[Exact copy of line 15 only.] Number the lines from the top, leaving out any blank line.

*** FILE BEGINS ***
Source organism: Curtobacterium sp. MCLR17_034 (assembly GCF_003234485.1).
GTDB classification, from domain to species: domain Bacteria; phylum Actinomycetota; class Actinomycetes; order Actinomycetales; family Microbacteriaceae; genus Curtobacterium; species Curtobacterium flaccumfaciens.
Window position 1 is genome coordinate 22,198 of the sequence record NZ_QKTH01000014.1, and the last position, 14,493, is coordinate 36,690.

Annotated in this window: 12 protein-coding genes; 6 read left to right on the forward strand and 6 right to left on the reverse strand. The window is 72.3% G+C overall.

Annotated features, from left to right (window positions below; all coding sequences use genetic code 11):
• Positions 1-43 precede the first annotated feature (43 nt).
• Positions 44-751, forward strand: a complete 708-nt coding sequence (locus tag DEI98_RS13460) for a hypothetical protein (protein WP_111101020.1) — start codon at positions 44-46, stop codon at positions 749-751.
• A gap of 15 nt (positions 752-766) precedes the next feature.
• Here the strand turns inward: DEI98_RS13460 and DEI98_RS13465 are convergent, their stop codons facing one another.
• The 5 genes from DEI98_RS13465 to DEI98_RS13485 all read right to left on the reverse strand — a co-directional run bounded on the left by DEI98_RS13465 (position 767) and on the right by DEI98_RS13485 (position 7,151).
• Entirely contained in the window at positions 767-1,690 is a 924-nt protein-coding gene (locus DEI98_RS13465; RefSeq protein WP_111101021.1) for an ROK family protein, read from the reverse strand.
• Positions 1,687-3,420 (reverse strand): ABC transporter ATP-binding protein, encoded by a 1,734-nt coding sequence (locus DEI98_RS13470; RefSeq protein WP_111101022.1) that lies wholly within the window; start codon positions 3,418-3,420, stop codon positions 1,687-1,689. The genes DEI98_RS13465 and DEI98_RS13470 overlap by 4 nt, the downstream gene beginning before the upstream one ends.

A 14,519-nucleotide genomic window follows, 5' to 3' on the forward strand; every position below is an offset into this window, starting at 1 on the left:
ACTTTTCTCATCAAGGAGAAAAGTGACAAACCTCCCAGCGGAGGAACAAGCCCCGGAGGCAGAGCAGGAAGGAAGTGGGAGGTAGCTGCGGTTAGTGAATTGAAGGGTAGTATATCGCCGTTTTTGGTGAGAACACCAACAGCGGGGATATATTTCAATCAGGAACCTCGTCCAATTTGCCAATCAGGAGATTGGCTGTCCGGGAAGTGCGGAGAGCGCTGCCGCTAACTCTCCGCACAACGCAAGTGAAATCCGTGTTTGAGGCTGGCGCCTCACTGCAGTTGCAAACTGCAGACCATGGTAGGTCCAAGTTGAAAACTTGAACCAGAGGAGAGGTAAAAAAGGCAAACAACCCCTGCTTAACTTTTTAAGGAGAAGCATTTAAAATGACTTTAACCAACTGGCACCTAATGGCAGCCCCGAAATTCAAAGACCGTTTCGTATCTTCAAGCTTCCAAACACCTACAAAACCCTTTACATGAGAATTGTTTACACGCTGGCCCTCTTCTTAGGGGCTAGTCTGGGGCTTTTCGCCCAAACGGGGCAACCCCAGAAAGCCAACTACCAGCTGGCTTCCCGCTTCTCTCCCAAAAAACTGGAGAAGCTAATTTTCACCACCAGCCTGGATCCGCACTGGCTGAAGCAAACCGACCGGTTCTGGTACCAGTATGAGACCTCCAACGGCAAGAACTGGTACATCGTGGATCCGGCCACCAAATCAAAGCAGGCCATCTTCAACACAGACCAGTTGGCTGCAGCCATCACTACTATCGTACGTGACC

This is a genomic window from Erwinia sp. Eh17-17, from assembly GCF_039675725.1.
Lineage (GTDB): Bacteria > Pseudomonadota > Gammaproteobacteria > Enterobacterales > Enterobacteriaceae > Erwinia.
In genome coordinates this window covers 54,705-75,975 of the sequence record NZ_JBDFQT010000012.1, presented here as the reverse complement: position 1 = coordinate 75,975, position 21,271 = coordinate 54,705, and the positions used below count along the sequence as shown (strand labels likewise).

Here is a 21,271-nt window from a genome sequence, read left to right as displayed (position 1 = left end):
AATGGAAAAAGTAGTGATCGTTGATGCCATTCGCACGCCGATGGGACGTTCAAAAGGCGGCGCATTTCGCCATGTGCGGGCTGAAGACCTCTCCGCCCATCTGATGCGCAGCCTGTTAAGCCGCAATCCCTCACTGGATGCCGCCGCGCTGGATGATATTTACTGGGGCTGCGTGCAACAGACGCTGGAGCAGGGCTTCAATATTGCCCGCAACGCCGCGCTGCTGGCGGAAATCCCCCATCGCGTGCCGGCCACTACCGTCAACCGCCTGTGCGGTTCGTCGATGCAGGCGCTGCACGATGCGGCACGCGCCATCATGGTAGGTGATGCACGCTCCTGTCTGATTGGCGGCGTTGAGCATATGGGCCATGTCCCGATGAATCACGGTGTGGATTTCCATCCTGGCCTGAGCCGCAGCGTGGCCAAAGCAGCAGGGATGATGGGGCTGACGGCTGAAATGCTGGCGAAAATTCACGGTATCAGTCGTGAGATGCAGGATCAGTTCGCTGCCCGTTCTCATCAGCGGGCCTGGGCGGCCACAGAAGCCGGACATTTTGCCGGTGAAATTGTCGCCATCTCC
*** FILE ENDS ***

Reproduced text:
This is a genomic window from Erwinia sp. Eh17-17, from assembly GCF_039675725.1.